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Reading Industries Inc. v. Kennecott Copper Corp.

decided: September 24, 1980.


Appeal from a judgment of the United States District Court for the Southern District of New York (Morris E. Lasker, Judge), 477 F. Supp. 1150, granting defendants' motion for summary judgment in an action to recover damages for an alleged conspiracy to lower prices in violation of the federal antitrust laws. Affirmed.

Before Mansfield and Newman, Circuit Judges, and Goettel,*fn* District Judge.

Author: Newman

This appeal concerns a somewhat bizarre attempt to obtain damages under the antitrust laws. Reading Industries, Inc. (Reading) alleges that a conspiracy to keep prices low caused it, through a series of complex market interactions, to pay prices that were unduly high. The District Court for the Southern District of New York (Morris E. Lasker, Judge) granted defendants' motion for summary judgment on the grounds that Reading lacked standing to sue. 477 F. Supp. 1150.*fn1 We affirm the judgment for defendants.

Reading, a refiner of copper scrap and a manufacturer of copper tubing, brought this suit for treble damages under section 4 of the Clayton Act, 15 U.S.C. § 15 (1976), against defendants Kennecott Copper Corporation, Phelps Dodge Corporation, and the Anaconda Company, vertically integrated firms, which together produce approximately 60 percent of the refined copper used by the nation's copper fabricators. Reading charged that during the period 1964-1970 defendants conspired to fix the price of domestically refined copper and to monopolize the market for its sale, in violation of sections 1 and 2 of the Sherman Act, 15 U.S.C. §§ 1 and 2 (1976).*fn2

During the 1960's, there were three significant pricing systems for copper. The first was a price quoted by defendants for domestically refined copper; this was known in the industry as the "producers' price." The second consisted of the prices quoted for refined copper on the London Metal Exchange (LME), a futures market significant to fabricators only insofar as many small domestic and the major foreign producers based their copper price on its quotations. The third consisted of the prices quoted in the copper scrap market, in which several hundred independent dealers traded. Reading purchased the copper needed for its fabricating operations in this scrap market. According to the complaint, prices in this market closely followed the LME prices.

Between 1964 and 1970, all major domestic producers quoted identical prices, each meeting any price change initiated by another. This producers' price was considerably lower than the LME price throughout the period. The refined copper sold by defendants was thus cheaper than copper available from other sources, including scrap dealers. Acknowledging that they could have charged higher prices and still maintained their level of short-run sales, defendants contended that, acting independently, they set low prices in order to protect long-run sales. This was done, they asserted, to avoid declining demand, a matter of concern because other metals can be readily substituted for copper.*fn3 Defendants also contended they were responding to governmental pressure for low prices.*fn4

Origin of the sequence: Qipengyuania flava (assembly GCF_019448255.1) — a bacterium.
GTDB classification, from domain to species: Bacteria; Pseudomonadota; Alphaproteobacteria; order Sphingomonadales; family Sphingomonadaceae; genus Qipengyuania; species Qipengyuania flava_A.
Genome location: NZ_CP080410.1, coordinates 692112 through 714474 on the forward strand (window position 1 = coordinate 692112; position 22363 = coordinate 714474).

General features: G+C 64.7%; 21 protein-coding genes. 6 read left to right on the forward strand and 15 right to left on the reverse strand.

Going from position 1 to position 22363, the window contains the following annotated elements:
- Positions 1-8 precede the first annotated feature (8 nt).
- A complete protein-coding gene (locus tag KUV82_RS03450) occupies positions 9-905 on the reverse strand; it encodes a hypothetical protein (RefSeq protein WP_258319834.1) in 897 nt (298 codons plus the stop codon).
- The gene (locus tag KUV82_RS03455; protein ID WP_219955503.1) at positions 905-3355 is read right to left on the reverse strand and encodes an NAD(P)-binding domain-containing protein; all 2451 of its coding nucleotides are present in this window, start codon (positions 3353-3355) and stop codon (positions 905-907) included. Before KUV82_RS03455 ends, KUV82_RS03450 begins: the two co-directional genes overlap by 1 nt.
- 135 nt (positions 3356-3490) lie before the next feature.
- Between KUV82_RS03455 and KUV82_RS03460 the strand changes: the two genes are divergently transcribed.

The core of Reading's theory of recovery is derived from this complex market structure. Reading contends that the defendants conspired to maintain the producers' price at artificially low levels, well below the LME price, and that this resulted in Reading's paying higher prices in the copper scrap market. The mechanism by which defendants were alleged to affect these two markets was a rationing system that allocated their low-priced copper among customers who demanded more copper at that price than defendants were willing to supply. These customers, who were copper fabricators like Reading, then turned to other markets to meet their copper requirements and were able to "bid up" the price of copper scrap from savings on their purchases of defendants' refined copper. In this respect, Reading argues, although its amended complaint does not allege that it ever purchased or sought to purchase refined copper from defendants, it was injured by their actions because it paid more for copper scrap than it would have paid had defendants not held their prices for refined copper below the market clearing price.

Antitrust law has long recognized that defendants who may have violated a provision of the antitrust statutes are not liable to every person who can persuade a jury that he suffered a loss in some manner "that might conceivably be traced" to the conduct of the defendants. Hawaii v. Standard Oil Co. of California, 405 U.S. 251, 263 n.14, 92 S. Ct. 885, 31 L. Ed. 2d 184 (1972). Various doctrines have evolved to delineate categories of circumstances under which losses are not recoverable, even though causally related to an antitrust violation. Unfortunately, the perimeters of these categories are not clearly marked, a consequence perhaps partially due to uncertainty as to whether the pertinent inquiry concerns whether a proper plaintiff is suing or whether a proper claim is being pursued. The inquiry is usually said to concern standing, which implies that the focus is upon the appropriateness of the particular plaintiff, though frequently the nature of the claim is being examined. See Berger & Bernstein, An Analytical Framework for Antitrust Standing, 86 Yale L.J. 809 (1977). This Circuit has stated that plaintiffs who have suffered injuries causally related to an antitrust violation lack standing if the injury is "indirect or incidental, or if their business was not in the target area of the allegedly illegal acts." Long Island Lighting Co. v. Standard Oil Co. of California, 521 F.2d 1269, 1274 (2d Cir. 1975), cert. denied, 423 U.S. 1073, 96 S. Ct. 855, 47 L. Ed. 2d 83 (1976). Neither "direct injury" nor "target area" are concepts that admit of easy application. Both are ultimately tests of whether there is a legally significant causal relationship between the alleged violation and the alleged injury. See II P. Areeda & D. Turner, Antitrust Law § 334a (1978).